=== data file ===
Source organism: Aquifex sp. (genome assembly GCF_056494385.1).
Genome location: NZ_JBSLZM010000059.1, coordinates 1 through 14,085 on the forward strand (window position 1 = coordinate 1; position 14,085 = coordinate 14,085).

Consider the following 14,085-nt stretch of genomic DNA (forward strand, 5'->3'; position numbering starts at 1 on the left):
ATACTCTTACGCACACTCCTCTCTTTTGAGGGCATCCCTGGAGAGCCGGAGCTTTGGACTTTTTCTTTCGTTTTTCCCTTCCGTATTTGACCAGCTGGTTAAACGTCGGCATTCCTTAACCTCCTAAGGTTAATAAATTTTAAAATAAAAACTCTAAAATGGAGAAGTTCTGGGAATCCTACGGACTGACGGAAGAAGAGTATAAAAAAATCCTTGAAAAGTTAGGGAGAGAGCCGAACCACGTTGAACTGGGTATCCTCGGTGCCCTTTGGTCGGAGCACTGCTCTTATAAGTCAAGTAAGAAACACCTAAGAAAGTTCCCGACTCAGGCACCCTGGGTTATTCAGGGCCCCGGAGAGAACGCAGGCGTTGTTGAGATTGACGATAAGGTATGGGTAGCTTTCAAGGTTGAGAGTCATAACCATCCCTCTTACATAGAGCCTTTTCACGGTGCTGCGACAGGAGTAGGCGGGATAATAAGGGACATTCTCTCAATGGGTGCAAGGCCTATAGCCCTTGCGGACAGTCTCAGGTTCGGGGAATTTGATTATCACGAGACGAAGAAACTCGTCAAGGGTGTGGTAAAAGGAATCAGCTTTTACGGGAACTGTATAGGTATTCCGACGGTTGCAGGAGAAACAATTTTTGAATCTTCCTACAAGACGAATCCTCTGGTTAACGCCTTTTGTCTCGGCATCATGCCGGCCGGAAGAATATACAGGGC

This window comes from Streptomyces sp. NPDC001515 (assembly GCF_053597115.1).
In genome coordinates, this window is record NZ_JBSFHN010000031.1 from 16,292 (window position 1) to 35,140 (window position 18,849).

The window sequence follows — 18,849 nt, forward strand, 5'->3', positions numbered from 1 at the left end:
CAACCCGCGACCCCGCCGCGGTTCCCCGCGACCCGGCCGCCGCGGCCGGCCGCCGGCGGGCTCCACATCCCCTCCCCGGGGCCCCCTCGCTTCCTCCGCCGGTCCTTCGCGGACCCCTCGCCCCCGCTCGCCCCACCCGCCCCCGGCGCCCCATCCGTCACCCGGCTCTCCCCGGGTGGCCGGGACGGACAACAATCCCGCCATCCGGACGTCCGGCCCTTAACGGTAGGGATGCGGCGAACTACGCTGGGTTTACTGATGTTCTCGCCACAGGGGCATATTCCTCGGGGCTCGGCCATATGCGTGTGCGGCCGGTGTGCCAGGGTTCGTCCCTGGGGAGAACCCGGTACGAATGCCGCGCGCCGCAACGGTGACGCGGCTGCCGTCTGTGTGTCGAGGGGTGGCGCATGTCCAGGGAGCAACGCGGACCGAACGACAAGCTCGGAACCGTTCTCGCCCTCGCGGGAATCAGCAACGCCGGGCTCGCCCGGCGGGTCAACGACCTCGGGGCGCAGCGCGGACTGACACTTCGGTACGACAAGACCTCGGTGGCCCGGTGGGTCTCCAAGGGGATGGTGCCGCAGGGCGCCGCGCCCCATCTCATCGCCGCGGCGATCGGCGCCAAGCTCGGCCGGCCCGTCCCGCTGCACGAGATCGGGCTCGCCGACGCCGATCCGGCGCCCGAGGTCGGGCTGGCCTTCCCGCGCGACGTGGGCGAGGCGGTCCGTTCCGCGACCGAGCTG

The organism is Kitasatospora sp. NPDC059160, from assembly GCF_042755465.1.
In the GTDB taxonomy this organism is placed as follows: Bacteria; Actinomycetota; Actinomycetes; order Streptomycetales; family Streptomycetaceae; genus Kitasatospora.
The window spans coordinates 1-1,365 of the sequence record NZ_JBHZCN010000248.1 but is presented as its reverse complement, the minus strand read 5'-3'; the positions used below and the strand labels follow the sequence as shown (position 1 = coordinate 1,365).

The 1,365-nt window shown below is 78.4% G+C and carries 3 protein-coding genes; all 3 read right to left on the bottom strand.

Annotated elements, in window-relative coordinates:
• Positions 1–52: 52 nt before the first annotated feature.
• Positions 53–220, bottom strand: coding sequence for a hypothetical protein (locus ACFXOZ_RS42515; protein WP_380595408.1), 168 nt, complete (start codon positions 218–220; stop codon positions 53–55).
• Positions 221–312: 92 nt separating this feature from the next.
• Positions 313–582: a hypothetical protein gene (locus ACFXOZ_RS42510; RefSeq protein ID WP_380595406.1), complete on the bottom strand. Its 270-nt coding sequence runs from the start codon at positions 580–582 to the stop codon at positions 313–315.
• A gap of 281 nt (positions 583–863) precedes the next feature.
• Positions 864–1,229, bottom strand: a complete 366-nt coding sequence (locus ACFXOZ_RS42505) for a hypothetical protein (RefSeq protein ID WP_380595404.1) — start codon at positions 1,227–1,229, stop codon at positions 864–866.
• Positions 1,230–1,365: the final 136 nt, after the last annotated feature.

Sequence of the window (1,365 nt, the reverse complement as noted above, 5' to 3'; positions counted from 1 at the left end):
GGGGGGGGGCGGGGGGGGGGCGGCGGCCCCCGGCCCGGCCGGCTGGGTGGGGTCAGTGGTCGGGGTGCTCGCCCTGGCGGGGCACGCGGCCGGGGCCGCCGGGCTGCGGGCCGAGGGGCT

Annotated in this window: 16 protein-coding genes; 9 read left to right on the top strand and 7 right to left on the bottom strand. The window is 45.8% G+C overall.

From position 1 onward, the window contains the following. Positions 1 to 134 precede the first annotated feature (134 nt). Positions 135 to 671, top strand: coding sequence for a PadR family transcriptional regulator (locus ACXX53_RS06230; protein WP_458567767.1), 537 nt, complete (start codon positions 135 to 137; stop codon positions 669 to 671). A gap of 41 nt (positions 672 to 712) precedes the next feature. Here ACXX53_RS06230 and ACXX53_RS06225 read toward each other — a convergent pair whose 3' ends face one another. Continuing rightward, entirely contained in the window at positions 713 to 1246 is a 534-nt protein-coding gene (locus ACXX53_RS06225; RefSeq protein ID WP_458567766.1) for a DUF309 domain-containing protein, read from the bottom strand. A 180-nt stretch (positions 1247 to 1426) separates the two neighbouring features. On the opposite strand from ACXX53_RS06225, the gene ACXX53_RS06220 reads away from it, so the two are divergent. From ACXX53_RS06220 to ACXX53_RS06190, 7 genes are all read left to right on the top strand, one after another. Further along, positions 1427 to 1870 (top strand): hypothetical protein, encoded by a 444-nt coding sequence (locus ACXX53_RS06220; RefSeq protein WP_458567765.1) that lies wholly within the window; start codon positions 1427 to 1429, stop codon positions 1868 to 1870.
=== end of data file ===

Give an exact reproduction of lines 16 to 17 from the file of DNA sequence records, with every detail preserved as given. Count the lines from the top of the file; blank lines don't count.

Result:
• Positions 221–312: 92 nt separating this feature from the next.
• Positions 313–582: a hypothetical protein gene (locus ACFXOZ_RS42510; RefSeq protein ID WP_380595406.1), complete on the bottom strand. Its 270-nt coding sequence runs from the start codon at positions 580–582 to the stop codon at positions 313–315.